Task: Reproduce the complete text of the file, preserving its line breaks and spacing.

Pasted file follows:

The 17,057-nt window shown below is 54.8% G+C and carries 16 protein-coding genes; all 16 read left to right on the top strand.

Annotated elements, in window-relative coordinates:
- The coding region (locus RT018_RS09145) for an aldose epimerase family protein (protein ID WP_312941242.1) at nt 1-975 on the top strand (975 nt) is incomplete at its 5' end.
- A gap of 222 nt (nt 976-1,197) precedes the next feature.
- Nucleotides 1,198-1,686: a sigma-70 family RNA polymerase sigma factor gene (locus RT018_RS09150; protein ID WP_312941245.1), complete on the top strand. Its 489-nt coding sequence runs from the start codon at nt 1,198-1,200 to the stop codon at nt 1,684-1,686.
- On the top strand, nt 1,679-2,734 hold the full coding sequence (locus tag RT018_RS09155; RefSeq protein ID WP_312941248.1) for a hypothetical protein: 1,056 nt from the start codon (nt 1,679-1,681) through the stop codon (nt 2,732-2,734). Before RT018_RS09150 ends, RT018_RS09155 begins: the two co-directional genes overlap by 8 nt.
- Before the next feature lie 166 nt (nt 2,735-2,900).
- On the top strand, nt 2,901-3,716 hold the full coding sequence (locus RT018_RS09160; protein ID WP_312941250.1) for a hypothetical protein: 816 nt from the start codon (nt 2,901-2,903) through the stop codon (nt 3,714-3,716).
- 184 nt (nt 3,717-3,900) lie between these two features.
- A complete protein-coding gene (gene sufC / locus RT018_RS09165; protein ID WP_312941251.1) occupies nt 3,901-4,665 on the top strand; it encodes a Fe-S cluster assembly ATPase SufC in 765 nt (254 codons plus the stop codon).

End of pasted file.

The 17,057-nt window shown below is 54.8% G+C and carries 16 protein-coding genes; all 16 read left to right on the top strand.

Annotated elements, in window-relative coordinates:
- The coding region (locus RT018_RS09145) for an aldose epimerase family protein (protein ID WP_312941242.1) at nt 1-975 on the top strand (975 nt) is incomplete at its 5' end.
- A gap of 222 nt (nt 976-1,197) precedes the next feature.
- Nucleotides 1,198-1,686: a sigma-70 family RNA polymerase sigma factor gene (locus RT018_RS09150; protein ID WP_312941245.1), complete on the top strand. Its 489-nt coding sequence runs from the start codon at nt 1,198-1,200 to the stop codon at nt 1,684-1,686.
- On the top strand, nt 1,679-2,734 hold the full coding sequence (locus tag RT018_RS09155; RefSeq protein ID WP_312941248.1) for a hypothetical protein: 1,056 nt from the start codon (nt 1,679-1,681) through the stop codon (nt 2,732-2,734). Before RT018_RS09150 ends, RT018_RS09155 begins: the two co-directional genes overlap by 8 nt.
- Before the next feature lie 166 nt (nt 2,735-2,900).
- On the top strand, nt 2,901-3,716 hold the full coding sequence (locus RT018_RS09160; protein ID WP_312941250.1) for a hypothetical protein: 816 nt from the start codon (nt 2,901-2,903) through the stop codon (nt 3,714-3,716).
- 184 nt (nt 3,717-3,900) lie between these two features.
- A complete protein-coding gene (gene sufC / locus RT018_RS09165; protein ID WP_312941251.1) occupies nt 3,901-4,665 on the top strand; it encodes a Fe-S cluster assembly ATPase SufC in 765 nt (254 codons plus the stop codon).